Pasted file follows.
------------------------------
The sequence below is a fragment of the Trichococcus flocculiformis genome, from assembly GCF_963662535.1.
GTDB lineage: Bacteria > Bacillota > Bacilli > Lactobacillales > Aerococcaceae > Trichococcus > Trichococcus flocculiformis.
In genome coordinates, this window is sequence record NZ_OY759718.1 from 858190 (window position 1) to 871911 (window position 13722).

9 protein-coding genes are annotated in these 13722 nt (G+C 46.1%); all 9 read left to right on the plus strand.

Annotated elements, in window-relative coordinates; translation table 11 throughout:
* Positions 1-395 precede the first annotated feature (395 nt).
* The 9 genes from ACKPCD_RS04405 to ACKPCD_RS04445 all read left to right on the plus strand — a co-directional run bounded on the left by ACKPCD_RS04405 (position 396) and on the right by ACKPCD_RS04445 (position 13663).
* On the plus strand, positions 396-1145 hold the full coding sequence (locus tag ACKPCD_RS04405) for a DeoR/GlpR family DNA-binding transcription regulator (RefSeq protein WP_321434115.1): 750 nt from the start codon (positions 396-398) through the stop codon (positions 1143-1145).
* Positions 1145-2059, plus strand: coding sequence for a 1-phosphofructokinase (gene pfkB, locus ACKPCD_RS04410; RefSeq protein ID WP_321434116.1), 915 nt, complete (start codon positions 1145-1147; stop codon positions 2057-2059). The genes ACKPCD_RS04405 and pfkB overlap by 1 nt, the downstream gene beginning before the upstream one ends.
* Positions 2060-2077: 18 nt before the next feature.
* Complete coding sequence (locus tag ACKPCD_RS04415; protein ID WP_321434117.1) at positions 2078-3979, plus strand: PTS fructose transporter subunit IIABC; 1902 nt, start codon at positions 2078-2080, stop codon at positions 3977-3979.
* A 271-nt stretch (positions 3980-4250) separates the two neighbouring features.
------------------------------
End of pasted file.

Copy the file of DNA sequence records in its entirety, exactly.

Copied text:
The sequence below is a fragment of the Trichococcus flocculiformis genome, from assembly GCF_963662535.1.
GTDB lineage: Bacteria > Bacillota > Bacilli > Lactobacillales > Aerococcaceae > Trichococcus > Trichococcus flocculiformis.
In genome coordinates, this window is sequence record NZ_OY759718.1 from 858190 (window position 1) to 871911 (window position 13722).

9 protein-coding genes are annotated in these 13722 nt (G+C 46.1%); all 9 read left to right on the plus strand.

Annotated elements, in window-relative coordinates; translation table 11 throughout:
* Positions 1-395 precede the first annotated feature (395 nt).
* The 9 genes from ACKPCD_RS04405 to ACKPCD_RS04445 all read left to right on the plus strand — a co-directional run bounded on the left by ACKPCD_RS04405 (position 396) and on the right by ACKPCD_RS04445 (position 13663).
* On the plus strand, positions 396-1145 hold the full coding sequence (locus tag ACKPCD_RS04405) for a DeoR/GlpR family DNA-binding transcription regulator (RefSeq protein WP_321434115.1): 750 nt from the start codon (positions 396-398) through the stop codon (positions 1143-1145).
* Positions 1145-2059, plus strand: coding sequence for a 1-phosphofructokinase (gene pfkB, locus ACKPCD_RS04410; RefSeq protein ID WP_321434116.1), 915 nt, complete (start codon positions 1145-1147; stop codon positions 2057-2059). The genes ACKPCD_RS04405 and pfkB overlap by 1 nt, the downstream gene beginning before the upstream one ends.
* Positions 2060-2077: 18 nt before the next feature.
* Complete coding sequence (locus tag ACKPCD_RS04415; protein ID WP_321434117.1) at positions 2078-3979, plus strand: PTS fructose transporter subunit IIABC; 1902 nt, start codon at positions 2078-2080, stop codon at positions 3977-3979.
* A 271-nt stretch (positions 3980-4250) separates the two neighbouring features.